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Kids need help to avoid drugs

Editor's Viewpoint

Published 21/01/2016

Many parents will be shocked to learn that a 14-year-old pupil has been suspended from a Bangor school for distributing illegal drugs. Stock image
Many parents will be shocked to learn that a 14-year-old pupil has been suspended from a Bangor school for distributing illegal drugs. Stock image

Many parents will be shocked to learn that a 14-year-old pupil has been suspended from a Bangor school for distributing illegal drugs. Drugs are the last thing most would imagine a child of that age would be carrying in his schoolbag.

What it does demonstrate is the ubiquitous nature of drug use in modern society. It does not seem that long ago that the only contraband to circulate among secondary level pupils was cigarettes.

Now it seems that illegal drugs are available practically everywhere.

At the end of last year a number of schools in the Bangor area alerted parents that some pupils had been approached at the town's bus station by older youths and offered drugs.

The staff at the school involved in this latest incident deserve credit for uncovering the pupil's activities and for acting promptly. But keeping a eye out for illegal drug use is not what teachers are trained for. Their job is to educate their pupils, not act as some sort of police force.

Perhaps this will make parents monitor their children's behaviour more closely. Are they displaying a change of character or other symptoms which might suggest the use of illegal substances? Who are their friends, and are they aware of the dangers of drugs?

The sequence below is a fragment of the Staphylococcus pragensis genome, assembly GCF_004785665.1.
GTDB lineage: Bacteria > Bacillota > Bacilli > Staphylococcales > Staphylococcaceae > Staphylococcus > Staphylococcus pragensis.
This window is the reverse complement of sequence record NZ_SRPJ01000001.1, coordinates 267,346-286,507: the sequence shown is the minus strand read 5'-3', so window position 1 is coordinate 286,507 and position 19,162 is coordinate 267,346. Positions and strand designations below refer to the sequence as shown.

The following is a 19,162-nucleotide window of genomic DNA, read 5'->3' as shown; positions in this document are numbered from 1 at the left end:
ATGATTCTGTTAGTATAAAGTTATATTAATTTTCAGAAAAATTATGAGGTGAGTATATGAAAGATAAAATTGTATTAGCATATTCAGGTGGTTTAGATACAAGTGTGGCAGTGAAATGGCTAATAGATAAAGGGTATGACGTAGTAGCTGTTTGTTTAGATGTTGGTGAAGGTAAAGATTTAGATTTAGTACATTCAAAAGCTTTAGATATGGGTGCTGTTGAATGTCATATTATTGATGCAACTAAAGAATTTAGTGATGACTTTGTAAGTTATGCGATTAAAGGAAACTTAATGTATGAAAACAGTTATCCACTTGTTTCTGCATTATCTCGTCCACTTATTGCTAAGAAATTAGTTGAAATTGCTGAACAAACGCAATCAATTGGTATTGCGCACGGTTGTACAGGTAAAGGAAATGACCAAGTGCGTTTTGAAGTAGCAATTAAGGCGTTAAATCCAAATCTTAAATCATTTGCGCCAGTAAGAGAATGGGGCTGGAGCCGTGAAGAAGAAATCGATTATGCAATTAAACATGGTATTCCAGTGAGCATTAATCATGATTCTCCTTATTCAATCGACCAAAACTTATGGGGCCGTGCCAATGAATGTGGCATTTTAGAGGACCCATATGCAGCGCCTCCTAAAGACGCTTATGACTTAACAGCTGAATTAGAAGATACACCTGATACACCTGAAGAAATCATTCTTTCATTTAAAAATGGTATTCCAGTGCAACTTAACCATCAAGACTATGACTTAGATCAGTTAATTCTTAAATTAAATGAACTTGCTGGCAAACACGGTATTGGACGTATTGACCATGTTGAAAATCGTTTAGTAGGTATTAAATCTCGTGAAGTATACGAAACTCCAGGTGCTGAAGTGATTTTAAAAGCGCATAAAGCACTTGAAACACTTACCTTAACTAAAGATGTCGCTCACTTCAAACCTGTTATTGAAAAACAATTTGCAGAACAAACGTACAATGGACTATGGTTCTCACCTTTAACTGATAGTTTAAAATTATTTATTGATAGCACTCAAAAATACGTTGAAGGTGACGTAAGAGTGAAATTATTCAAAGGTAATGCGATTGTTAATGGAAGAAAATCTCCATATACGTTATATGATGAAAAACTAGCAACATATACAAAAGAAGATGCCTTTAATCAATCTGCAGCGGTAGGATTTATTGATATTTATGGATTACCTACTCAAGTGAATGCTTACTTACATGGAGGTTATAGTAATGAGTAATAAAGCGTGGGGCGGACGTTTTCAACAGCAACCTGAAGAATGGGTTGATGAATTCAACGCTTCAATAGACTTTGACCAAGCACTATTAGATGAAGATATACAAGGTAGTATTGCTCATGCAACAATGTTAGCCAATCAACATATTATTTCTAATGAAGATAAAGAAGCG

Today, drugs are part of popular culture - as well as available on a street corner near you - and many impressionable teenagers may be seduced by the supposed glamour of that lifestyle.

However, they must also be made aware that drug abuse can have fatal consequences. They only have to remember the sad death of many rock and movie idols who died far too young.

Adolescents will always be curious and parents should be candid with them on the problems they may encounter and the people who may lead them astray.

Generations of schoolchildren remember how they often ignored the best advice of parents, but now more than ever youngsters should feel able to discuss any problems that can arise.

Parents must reciprocate, not in a heavy-handed way, but by giving their children the advice and information that will enable them to make sensible decisions about their lifestyles. When drugs start appearing in the classroom, it is evident that there is a serious problem in society. Children need support to combat this danger.

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